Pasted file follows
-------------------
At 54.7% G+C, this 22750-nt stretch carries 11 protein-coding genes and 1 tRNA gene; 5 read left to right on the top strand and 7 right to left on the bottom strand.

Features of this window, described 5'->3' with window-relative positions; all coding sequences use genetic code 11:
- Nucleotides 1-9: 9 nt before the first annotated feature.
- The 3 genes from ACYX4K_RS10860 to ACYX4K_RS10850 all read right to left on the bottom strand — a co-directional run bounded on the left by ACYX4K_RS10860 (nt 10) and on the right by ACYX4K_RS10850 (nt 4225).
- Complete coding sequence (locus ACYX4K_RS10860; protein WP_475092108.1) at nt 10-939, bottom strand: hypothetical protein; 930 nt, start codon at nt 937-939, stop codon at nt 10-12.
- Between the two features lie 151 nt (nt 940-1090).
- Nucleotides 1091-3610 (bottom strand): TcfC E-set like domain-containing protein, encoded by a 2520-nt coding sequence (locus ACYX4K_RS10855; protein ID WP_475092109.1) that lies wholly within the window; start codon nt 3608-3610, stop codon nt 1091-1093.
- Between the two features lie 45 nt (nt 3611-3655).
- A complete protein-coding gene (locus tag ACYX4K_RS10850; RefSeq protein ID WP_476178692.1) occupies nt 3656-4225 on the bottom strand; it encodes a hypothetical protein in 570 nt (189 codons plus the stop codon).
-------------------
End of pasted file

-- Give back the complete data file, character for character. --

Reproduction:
At 54.7% G+C, this 22750-nt stretch carries 11 protein-coding genes and 1 tRNA gene; 5 read left to right on the top strand and 7 right to left on the bottom strand.

Features of this window, described 5'->3' with window-relative positions; all coding sequences use genetic code 11:
- Nucleotides 1-9: 9 nt before the first annotated feature.
- The 3 genes from ACYX4K_RS10860 to ACYX4K_RS10850 all read right to left on the bottom strand — a co-directional run bounded on the left by ACYX4K_RS10860 (nt 10) and on the right by ACYX4K_RS10850 (nt 4225).
- Complete coding sequence (locus ACYX4K_RS10860; protein WP_475092108.1) at nt 10-939, bottom strand: hypothetical protein; 930 nt, start codon at nt 937-939, stop codon at nt 10-12.
- Between the two features lie 151 nt (nt 940-1090).
- Nucleotides 1091-3610 (bottom strand): TcfC E-set like domain-containing protein, encoded by a 2520-nt coding sequence (locus ACYX4K_RS10855; protein ID WP_475092109.1) that lies wholly within the window; start codon nt 3608-3610, stop codon nt 1091-1093.
- Between the two features lie 45 nt (nt 3611-3655).
- A complete protein-coding gene (locus tag ACYX4K_RS10850; RefSeq protein ID WP_476178692.1) occupies nt 3656-4225 on the bottom strand; it encodes a hypothetical protein in 570 nt (189 codons plus the stop codon).